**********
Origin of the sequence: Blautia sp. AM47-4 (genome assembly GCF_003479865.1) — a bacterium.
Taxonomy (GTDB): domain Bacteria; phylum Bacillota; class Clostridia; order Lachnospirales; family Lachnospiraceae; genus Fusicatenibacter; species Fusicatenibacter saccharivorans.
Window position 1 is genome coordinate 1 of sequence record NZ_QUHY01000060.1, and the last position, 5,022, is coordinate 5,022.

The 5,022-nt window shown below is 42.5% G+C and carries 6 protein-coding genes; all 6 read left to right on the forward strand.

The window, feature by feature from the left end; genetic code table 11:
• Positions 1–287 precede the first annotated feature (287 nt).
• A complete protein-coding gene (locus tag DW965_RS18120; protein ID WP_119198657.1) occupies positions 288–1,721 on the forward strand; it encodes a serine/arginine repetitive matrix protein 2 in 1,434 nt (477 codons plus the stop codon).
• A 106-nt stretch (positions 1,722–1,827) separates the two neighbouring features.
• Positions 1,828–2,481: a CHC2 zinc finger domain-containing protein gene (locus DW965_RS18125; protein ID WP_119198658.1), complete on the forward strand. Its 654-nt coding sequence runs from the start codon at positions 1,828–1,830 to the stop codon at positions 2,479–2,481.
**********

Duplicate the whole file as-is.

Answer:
Origin of the sequence: Blautia sp. AM47-4 (genome assembly GCF_003479865.1) — a bacterium.
Taxonomy (GTDB): domain Bacteria; phylum Bacillota; class Clostridia; order Lachnospirales; family Lachnospiraceae; genus Fusicatenibacter; species Fusicatenibacter saccharivorans.
Window position 1 is genome coordinate 1 of sequence record NZ_QUHY01000060.1, and the last position, 5,022, is coordinate 5,022.

The 5,022-nt window shown below is 42.5% G+C and carries 6 protein-coding genes; all 6 read left to right on the forward strand.

The window, feature by feature from the left end; genetic code table 11:
• Positions 1–287 precede the first annotated feature (287 nt).
• A complete protein-coding gene (locus tag DW965_RS18120; protein ID WP_119198657.1) occupies positions 288–1,721 on the forward strand; it encodes a serine/arginine repetitive matrix protein 2 in 1,434 nt (477 codons plus the stop codon).
• A 106-nt stretch (positions 1,722–1,827) separates the two neighbouring features.
• Positions 1,828–2,481: a CHC2 zinc finger domain-containing protein gene (locus DW965_RS18125; protein ID WP_119198658.1), complete on the forward strand. Its 654-nt coding sequence runs from the start codon at positions 1,828–1,830 to the stop codon at positions 2,479–2,481.